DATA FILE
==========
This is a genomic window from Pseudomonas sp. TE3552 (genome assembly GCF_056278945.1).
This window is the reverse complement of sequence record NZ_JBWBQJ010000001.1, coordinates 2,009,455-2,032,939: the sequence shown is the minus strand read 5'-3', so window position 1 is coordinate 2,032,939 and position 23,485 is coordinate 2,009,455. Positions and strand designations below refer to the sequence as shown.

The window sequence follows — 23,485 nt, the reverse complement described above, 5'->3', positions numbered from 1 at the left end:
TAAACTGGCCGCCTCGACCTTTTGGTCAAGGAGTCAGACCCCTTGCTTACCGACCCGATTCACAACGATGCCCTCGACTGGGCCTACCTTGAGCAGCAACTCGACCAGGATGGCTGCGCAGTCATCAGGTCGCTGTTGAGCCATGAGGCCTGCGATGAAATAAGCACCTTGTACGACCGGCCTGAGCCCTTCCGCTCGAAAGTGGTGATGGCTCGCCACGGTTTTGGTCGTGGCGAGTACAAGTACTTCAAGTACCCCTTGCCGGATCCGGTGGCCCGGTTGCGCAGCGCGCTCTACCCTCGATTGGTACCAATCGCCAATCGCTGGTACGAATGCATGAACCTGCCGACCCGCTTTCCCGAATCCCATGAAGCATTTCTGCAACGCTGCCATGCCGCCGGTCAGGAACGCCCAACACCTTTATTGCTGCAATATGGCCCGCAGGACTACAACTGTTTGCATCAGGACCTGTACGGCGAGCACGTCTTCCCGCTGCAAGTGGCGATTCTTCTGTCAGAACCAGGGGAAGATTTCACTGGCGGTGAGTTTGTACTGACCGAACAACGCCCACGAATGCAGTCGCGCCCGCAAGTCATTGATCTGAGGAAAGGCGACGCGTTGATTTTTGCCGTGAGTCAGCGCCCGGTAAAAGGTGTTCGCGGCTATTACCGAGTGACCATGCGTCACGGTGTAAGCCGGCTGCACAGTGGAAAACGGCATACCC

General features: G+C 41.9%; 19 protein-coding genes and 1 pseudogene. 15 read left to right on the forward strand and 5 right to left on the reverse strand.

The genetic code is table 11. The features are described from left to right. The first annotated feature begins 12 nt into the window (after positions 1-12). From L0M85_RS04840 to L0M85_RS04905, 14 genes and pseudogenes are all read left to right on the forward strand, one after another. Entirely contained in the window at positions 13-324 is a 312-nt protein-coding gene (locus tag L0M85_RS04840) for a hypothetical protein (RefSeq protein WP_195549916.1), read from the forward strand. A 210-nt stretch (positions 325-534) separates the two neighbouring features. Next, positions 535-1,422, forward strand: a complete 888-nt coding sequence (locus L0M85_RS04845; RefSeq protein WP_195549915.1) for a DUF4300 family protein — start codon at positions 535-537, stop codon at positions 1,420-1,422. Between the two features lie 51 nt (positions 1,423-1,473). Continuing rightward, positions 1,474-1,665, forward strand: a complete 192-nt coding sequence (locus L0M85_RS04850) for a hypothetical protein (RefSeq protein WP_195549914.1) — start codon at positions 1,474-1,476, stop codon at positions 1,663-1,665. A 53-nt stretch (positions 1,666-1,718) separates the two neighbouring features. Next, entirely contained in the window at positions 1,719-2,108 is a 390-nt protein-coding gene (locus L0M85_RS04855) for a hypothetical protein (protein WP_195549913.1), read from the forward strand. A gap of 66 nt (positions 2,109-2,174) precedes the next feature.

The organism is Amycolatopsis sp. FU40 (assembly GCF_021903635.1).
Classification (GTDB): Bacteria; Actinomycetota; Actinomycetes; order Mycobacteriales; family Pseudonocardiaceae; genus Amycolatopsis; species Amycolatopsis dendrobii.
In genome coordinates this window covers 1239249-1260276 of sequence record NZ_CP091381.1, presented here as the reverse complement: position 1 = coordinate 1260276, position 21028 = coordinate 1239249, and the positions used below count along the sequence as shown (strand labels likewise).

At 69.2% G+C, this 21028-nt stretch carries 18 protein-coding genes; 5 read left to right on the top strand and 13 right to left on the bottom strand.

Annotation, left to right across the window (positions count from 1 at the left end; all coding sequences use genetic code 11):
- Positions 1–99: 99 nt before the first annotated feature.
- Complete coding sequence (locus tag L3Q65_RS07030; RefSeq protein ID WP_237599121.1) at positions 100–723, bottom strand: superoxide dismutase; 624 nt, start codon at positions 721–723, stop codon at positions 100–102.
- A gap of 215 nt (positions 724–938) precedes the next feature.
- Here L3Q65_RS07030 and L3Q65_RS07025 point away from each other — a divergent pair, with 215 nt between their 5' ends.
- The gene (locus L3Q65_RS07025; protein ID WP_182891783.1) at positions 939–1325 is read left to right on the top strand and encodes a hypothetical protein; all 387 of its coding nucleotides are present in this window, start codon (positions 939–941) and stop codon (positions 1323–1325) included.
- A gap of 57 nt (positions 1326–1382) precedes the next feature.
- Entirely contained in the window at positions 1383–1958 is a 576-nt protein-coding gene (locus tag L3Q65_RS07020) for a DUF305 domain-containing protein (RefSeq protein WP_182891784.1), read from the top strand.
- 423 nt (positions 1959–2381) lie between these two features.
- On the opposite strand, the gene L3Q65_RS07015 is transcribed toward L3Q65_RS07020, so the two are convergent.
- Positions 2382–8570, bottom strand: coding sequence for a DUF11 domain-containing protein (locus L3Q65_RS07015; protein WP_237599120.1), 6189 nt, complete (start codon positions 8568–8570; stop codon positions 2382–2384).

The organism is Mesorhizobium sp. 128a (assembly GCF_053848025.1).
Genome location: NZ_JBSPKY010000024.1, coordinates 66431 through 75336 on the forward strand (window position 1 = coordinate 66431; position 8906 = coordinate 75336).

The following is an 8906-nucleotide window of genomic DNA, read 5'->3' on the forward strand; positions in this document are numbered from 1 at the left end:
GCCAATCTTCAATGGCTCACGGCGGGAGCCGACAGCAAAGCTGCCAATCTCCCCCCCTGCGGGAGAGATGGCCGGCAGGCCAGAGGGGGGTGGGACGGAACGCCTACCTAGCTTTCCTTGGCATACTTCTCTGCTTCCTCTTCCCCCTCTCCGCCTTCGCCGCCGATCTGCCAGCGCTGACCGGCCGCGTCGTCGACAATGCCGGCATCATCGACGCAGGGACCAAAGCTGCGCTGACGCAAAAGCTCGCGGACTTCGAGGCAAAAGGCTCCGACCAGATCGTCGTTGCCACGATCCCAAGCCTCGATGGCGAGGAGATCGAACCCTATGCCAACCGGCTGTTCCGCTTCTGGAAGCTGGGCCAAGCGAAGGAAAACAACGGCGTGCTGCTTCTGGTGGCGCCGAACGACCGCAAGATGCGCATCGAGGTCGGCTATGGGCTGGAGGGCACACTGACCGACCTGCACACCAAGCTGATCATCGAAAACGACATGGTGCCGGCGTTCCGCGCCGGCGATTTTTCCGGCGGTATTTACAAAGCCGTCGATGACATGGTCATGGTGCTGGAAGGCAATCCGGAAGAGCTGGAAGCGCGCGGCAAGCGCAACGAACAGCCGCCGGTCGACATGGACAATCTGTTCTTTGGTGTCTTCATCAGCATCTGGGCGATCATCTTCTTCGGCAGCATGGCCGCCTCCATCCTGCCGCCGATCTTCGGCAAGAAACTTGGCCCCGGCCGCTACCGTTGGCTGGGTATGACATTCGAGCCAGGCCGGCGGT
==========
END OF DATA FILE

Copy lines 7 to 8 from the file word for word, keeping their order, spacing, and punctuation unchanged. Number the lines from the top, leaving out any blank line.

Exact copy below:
The organism is Amycolatopsis sp. FU40 (assembly GCF_021903635.1).
Classification (GTDB): Bacteria; Actinomycetota; Actinomycetes; order Mycobacteriales; family Pseudonocardiaceae; genus Amycolatopsis; species Amycolatopsis dendrobii.